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RT: Reverberation Time = Real Tricky? Comparisons Between Measured & Predicted
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In working with sound and acoustics, here’s something many of us do but may not actually think about enough: Comparisons between measured and predicted reverberation times (RTs).

RT (a.k.a., “RT60,” “T60,” “T,” et al) is a widely used quantifier of the acoustical behavior of a room. Sound decays in a room. (Albeit less quickly in some rooms than in others, as we’re all painfully aware.)

RT is defined as how long it takes sound in a room to decay by 60 dB in a particular band. This is a very useful measuring stick.

There has been a lot of research on the applicability of RT as a useful measure.

Further, there are probably hundreds of graphs and tables that provide useful guidelines for evaluating RT for different sizes and types of rooms.

Figure 1, below, is a typical example, taken from Everest’s Master Handbook of Acoustics (third edition).

The handy thing about RT is that it is very easy to calculate.

There are several widely used formulas, all of them relevant to different situations.

The “Sabine” equation is the most common and is extremely useful for predicting RTs of large, reverberant spaces like gymnasiums.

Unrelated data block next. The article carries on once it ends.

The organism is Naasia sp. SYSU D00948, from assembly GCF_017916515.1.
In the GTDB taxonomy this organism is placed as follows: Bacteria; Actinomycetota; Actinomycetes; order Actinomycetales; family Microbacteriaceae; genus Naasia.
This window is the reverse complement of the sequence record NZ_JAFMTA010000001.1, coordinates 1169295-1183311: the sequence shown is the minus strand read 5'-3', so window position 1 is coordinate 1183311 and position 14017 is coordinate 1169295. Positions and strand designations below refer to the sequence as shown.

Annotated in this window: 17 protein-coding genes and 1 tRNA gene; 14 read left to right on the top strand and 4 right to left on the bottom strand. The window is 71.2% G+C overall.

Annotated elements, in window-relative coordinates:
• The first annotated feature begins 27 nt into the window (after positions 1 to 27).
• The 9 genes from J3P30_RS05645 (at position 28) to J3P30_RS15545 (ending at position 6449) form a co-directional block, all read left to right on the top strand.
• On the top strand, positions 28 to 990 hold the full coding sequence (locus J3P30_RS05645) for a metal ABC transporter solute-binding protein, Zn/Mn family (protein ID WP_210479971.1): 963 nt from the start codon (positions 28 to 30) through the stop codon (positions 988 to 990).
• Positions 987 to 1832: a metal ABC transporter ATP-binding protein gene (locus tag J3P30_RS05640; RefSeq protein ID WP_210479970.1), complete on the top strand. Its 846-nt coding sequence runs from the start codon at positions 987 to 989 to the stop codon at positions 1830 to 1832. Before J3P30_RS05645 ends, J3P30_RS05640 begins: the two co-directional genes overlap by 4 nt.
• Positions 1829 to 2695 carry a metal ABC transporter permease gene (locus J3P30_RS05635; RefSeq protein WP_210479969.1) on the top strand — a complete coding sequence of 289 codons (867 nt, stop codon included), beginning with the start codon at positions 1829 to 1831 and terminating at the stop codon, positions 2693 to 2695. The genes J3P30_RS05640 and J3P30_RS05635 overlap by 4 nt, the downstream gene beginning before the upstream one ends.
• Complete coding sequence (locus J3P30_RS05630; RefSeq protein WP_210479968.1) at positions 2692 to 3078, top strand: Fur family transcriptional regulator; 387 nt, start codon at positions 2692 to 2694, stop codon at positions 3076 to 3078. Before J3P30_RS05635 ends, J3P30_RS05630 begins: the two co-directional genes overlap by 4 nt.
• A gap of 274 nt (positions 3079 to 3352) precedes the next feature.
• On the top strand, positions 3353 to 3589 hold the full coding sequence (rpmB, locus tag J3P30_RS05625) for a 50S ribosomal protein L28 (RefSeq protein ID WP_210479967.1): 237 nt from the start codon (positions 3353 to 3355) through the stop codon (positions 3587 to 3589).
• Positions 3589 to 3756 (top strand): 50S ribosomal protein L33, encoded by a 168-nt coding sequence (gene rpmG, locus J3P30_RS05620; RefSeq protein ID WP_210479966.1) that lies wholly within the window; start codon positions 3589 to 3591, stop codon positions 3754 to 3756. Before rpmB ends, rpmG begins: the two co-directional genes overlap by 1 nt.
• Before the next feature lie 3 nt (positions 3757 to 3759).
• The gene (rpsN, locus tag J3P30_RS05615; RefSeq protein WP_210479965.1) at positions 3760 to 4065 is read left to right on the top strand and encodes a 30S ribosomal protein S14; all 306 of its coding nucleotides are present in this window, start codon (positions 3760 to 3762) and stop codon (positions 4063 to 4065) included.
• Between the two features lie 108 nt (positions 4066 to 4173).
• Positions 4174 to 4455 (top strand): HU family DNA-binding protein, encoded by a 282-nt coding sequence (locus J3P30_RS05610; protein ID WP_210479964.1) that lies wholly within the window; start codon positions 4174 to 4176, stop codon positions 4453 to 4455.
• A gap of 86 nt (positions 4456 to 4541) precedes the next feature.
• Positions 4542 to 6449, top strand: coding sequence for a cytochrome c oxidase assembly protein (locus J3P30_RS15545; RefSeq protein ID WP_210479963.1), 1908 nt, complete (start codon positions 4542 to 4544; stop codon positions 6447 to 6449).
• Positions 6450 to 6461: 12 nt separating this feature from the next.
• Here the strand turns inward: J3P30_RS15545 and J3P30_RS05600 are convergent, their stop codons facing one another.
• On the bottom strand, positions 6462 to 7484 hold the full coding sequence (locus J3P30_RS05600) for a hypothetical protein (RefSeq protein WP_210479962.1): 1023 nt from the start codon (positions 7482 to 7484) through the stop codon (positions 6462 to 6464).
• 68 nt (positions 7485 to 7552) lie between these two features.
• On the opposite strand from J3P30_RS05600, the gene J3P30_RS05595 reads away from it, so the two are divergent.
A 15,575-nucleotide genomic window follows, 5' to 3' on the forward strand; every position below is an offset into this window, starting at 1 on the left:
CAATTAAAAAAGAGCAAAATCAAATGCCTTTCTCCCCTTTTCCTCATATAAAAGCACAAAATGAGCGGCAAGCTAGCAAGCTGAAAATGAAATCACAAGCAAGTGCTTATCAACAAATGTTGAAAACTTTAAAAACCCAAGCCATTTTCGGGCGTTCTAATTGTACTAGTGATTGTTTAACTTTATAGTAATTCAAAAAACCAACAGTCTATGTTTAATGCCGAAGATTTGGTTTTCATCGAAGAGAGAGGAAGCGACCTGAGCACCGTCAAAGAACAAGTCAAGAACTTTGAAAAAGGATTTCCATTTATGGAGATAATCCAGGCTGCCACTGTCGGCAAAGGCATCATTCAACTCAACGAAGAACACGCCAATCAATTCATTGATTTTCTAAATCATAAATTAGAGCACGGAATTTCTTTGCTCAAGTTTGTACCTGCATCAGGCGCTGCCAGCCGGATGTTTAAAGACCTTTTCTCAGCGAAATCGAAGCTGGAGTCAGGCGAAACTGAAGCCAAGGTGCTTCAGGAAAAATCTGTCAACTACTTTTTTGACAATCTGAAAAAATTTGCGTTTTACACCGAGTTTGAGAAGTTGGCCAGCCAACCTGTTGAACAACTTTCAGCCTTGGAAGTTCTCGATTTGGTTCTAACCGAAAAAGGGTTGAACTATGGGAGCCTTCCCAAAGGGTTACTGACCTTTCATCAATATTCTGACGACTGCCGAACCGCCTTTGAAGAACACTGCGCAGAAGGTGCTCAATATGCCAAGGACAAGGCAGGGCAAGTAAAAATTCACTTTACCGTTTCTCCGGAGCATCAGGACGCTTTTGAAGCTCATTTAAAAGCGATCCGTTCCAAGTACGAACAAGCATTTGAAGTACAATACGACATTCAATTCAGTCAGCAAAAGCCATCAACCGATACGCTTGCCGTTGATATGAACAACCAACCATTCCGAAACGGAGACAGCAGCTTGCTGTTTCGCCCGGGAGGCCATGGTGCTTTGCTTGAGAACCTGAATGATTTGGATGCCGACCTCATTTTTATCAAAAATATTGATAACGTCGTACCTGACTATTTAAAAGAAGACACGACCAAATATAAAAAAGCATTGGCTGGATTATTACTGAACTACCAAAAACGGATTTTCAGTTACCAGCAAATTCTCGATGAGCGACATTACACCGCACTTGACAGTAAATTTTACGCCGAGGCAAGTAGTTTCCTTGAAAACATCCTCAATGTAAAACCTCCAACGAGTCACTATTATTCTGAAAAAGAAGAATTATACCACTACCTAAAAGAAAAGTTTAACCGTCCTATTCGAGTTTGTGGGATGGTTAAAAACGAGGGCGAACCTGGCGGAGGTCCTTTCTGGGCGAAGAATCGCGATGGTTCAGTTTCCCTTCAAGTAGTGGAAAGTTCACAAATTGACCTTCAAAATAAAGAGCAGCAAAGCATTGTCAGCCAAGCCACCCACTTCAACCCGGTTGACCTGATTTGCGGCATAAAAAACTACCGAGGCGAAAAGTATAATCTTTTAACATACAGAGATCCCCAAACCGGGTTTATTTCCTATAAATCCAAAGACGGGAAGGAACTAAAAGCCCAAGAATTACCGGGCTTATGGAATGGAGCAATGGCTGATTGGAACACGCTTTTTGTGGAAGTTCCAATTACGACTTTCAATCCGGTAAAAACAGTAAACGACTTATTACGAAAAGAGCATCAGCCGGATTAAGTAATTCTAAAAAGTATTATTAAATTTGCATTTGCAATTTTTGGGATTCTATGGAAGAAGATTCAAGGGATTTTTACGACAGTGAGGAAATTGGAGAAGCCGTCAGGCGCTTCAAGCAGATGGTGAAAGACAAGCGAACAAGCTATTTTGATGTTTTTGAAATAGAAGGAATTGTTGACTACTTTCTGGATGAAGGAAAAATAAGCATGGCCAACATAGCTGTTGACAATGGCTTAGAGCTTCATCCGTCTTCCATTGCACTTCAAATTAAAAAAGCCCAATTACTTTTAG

Figure 1: Example of RT guideline graph. (click to enlarge)

There are also various other equations—“Eyring-Norris,” “Millington-Sette,” “Fitzroy,” etc.— that are all applicable for different circumstances. There are online also calculators that employ these equations, programs that use them to calculate the RTs of a room.

You can even develop some fairly simple spreadsheets to run the calculations — I have one on my PDA! (Figure 2)

Figure 2: Screenshot of PDA RT calculator.

Then there is the measurement side. RT measurements can be performed in different ways, all very relevant and accurate.

Some systems are automated, some are not. Some simply measure the sound decay directly. (Figure 3)

Figure 3: Screenshot of Multi-Band RT60 module from Audio Toolbox 3 “Trinity.”

Others measure a room/system transfer function and will give you energy versus time graphs where you can either manipulate the start- and end-points yourself to derive the RTs, or have the program do it for you automatically. (Figure 4)

Figure 4: Screenshot of Smaart AcousticTools decay measurement.

Programs that provide a “Schroeder” reverse integration of the energy versus time graph are quite useful; a quick visual inspection of the Schroeder curve can tell you whether the single-number RT being reported is applicable.

It may not be if, for example, the curve exhibits “double-slope” behavior (common with coupled spaces) which would throw off the automated decay calculation.

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